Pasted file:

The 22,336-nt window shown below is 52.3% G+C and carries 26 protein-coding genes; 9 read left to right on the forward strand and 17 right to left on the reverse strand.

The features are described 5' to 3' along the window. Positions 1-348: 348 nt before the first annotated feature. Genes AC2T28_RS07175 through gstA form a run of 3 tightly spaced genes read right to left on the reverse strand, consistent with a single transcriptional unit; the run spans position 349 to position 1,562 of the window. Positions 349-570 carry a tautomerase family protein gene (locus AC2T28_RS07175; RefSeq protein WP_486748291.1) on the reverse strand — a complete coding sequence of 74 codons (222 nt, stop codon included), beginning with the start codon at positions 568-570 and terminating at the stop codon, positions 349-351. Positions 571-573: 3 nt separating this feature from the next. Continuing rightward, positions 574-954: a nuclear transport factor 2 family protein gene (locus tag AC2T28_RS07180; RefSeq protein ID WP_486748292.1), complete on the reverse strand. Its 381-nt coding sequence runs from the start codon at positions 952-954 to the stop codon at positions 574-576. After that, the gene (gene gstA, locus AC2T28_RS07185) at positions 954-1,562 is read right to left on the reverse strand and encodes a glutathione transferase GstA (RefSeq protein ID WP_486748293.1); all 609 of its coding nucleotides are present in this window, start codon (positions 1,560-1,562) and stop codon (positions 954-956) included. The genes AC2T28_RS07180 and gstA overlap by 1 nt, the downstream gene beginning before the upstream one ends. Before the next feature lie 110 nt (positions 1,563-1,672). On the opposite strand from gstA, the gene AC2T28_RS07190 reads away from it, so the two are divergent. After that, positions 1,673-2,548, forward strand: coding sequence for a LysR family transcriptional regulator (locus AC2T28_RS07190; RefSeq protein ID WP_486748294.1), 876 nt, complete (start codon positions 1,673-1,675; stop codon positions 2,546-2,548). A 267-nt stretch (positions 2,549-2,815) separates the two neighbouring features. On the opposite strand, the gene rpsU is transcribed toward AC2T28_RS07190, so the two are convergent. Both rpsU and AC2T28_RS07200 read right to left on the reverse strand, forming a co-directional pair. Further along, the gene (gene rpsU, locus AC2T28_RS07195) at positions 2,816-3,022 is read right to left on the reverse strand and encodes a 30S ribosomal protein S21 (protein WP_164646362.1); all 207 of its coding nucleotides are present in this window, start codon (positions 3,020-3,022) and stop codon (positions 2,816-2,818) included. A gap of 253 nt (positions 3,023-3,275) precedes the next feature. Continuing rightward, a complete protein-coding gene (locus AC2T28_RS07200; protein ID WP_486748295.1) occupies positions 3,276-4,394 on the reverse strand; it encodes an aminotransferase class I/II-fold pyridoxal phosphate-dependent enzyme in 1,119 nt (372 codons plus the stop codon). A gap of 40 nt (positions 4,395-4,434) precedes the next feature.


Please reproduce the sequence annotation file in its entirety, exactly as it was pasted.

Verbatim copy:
The 22,336-nt window shown below is 52.3% G+C and carries 26 protein-coding genes; 9 read left to right on the forward strand and 17 right to left on the reverse strand.

The features are described 5' to 3' along the window. Positions 1-348: 348 nt before the first annotated feature. Genes AC2T28_RS07175 through gstA form a run of 3 tightly spaced genes read right to left on the reverse strand, consistent with a single transcriptional unit; the run spans position 349 to position 1,562 of the window. Positions 349-570 carry a tautomerase family protein gene (locus AC2T28_RS07175; RefSeq protein WP_486748291.1) on the reverse strand — a complete coding sequence of 74 codons (222 nt, stop codon included), beginning with the start codon at positions 568-570 and terminating at the stop codon, positions 349-351. Positions 571-573: 3 nt separating this feature from the next. Continuing rightward, positions 574-954: a nuclear transport factor 2 family protein gene (locus tag AC2T28_RS07180; RefSeq protein ID WP_486748292.1), complete on the reverse strand. Its 381-nt coding sequence runs from the start codon at positions 952-954 to the stop codon at positions 574-576. After that, the gene (gene gstA, locus AC2T28_RS07185) at positions 954-1,562 is read right to left on the reverse strand and encodes a glutathione transferase GstA (RefSeq protein ID WP_486748293.1); all 609 of its coding nucleotides are present in this window, start codon (positions 1,560-1,562) and stop codon (positions 954-956) included. The genes AC2T28_RS07180 and gstA overlap by 1 nt, the downstream gene beginning before the upstream one ends. Before the next feature lie 110 nt (positions 1,563-1,672). On the opposite strand from gstA, the gene AC2T28_RS07190 reads away from it, so the two are divergent. After that, positions 1,673-2,548, forward strand: coding sequence for a LysR family transcriptional regulator (locus AC2T28_RS07190; RefSeq protein ID WP_486748294.1), 876 nt, complete (start codon positions 1,673-1,675; stop codon positions 2,546-2,548). A 267-nt stretch (positions 2,549-2,815) separates the two neighbouring features. On the opposite strand, the gene rpsU is transcribed toward AC2T28_RS07190, so the two are convergent. Both rpsU and AC2T28_RS07200 read right to left on the reverse strand, forming a co-directional pair. Further along, the gene (gene rpsU, locus AC2T28_RS07195) at positions 2,816-3,022 is read right to left on the reverse strand and encodes a 30S ribosomal protein S21 (protein WP_164646362.1); all 207 of its coding nucleotides are present in this window, start codon (positions 3,020-3,022) and stop codon (positions 2,816-2,818) included. A gap of 253 nt (positions 3,023-3,275) precedes the next feature. Continuing rightward, a complete protein-coding gene (locus AC2T28_RS07200; protein ID WP_486748295.1) occupies positions 3,276-4,394 on the reverse strand; it encodes an aminotransferase class I/II-fold pyridoxal phosphate-dependent enzyme in 1,119 nt (372 codons plus the stop codon). A gap of 40 nt (positions 4,395-4,434) precedes the next feature.